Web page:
How is big data improving health and health care?

Every heartbeat contains insights. Every breath is a packet of information. Our bodies emit a steady stream of data about our health and development, and about infections and maladies. There’s so much information, in fact, that normal human observation can only capture a tiny percentage of it.

Carolyn McGregor uses intelligent machines to capture and analyze that information. No data is discarded or lost. With advanced learning algorithms, she can tap into a flood of information identify illnesses faster, more accurately and earlier.

“High-speed photography can slow down complex situations like a bursting water balloon, so that we can understand step by step how that process unfolds,” she says. ”We do something similar with each beat of the heart, each breath we take, the movement of oxygen through our bodies. We have created the platform to do the critical care equivalent of high-speed photography.”

McGregor’s lab has already done significant work for premature babies under observation in neonatal intensive care units. Here data analyses can identify dangerous infections in a newborn a day before the first human-observable symptoms can be detected. This work has garnered her much attention, but the applications for her work also can be used in many other healthcare areas.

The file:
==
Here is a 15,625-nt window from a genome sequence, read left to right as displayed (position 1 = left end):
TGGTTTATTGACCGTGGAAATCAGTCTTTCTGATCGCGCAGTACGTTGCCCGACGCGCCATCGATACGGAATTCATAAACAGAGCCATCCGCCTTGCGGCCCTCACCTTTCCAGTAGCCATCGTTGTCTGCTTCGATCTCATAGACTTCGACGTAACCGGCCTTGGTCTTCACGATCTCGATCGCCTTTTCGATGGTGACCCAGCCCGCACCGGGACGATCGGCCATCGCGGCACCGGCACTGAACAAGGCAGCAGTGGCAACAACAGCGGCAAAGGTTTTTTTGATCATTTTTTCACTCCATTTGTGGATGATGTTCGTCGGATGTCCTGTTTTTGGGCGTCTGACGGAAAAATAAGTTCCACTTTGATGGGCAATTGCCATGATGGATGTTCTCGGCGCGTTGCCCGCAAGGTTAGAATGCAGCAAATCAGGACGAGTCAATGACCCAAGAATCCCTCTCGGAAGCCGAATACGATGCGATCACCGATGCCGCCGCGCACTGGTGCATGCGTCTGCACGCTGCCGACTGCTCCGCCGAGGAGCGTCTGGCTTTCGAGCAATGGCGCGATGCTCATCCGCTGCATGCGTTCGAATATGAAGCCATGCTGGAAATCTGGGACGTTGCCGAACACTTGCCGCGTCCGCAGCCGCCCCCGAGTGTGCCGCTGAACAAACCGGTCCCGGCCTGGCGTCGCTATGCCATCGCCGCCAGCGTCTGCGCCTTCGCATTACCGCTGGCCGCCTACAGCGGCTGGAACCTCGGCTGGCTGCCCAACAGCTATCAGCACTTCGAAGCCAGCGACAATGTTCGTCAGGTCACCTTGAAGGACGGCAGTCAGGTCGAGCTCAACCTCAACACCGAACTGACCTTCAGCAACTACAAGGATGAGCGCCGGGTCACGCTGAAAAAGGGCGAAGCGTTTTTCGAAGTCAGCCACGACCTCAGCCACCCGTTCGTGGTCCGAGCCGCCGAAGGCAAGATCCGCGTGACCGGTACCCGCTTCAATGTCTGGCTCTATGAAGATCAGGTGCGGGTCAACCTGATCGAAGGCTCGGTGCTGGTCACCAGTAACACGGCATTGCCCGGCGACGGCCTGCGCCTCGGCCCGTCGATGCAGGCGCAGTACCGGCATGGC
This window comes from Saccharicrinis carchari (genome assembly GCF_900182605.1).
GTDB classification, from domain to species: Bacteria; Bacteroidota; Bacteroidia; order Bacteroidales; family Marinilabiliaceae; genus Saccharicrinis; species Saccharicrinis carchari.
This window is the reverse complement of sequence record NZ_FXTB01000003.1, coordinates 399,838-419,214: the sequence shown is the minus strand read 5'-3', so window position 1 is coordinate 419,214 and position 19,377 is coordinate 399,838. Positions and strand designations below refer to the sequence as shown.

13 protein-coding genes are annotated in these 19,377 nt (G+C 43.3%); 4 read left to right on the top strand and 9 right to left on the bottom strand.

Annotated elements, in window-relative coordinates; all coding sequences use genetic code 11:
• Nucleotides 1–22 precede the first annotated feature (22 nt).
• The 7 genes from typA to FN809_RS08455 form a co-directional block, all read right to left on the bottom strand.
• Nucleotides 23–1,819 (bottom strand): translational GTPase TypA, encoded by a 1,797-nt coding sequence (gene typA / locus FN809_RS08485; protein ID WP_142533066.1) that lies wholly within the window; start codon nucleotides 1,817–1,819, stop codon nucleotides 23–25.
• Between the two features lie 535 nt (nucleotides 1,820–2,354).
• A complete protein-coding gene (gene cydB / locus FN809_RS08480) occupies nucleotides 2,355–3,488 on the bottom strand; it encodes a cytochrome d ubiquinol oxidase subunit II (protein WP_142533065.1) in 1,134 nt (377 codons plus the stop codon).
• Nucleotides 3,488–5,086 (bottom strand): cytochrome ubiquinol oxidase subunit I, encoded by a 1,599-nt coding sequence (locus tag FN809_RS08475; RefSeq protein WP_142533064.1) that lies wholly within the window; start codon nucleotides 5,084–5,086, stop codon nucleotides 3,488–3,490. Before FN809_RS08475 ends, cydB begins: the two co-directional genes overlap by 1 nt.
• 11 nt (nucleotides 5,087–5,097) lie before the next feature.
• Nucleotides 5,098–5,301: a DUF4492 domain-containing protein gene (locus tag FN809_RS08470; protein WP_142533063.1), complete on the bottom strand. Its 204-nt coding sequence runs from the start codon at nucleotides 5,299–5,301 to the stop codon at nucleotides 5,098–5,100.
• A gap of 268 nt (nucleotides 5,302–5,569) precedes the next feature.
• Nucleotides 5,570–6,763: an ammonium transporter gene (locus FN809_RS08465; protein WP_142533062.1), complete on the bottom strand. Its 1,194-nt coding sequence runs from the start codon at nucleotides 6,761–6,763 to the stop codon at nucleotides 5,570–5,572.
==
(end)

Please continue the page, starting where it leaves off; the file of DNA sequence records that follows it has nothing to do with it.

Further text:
“I am really excited about the potential to apply the techniques we’ve developed in critical care to mental health,” she says. “We could give people who live with mental health issues new tools to assist themselves and their healthcare providers.”

McGregor’s work fits into the umbrella category of “big data,” a phenomenon that has revolutionized almost every scientific field of university. It begins with a exponential increase in the abundance of data. It builds through new tools that allow researchers like McGregor to make sense of that data. And the power of all that information is increased again by expanded ability to combine different types of data.

For instance, bio-signs like pulse, breathing and body temperature could be combined with information about physical activity, social interaction, and other contextual factors, allowing software to flag risks and dangers in ways that would have been unimaginable even a decade ago.

Whether it is a days-old baby or someone who has spent a lifetime struggling with mental health issues, McGregor’s tools can reveal new and better ways to improve health and wellbeing.

 

 

Carolyn McGregor

Carolyn McGregor

University of Ontario Institute of Technology

Health & WellbeingTechnology

Researchers

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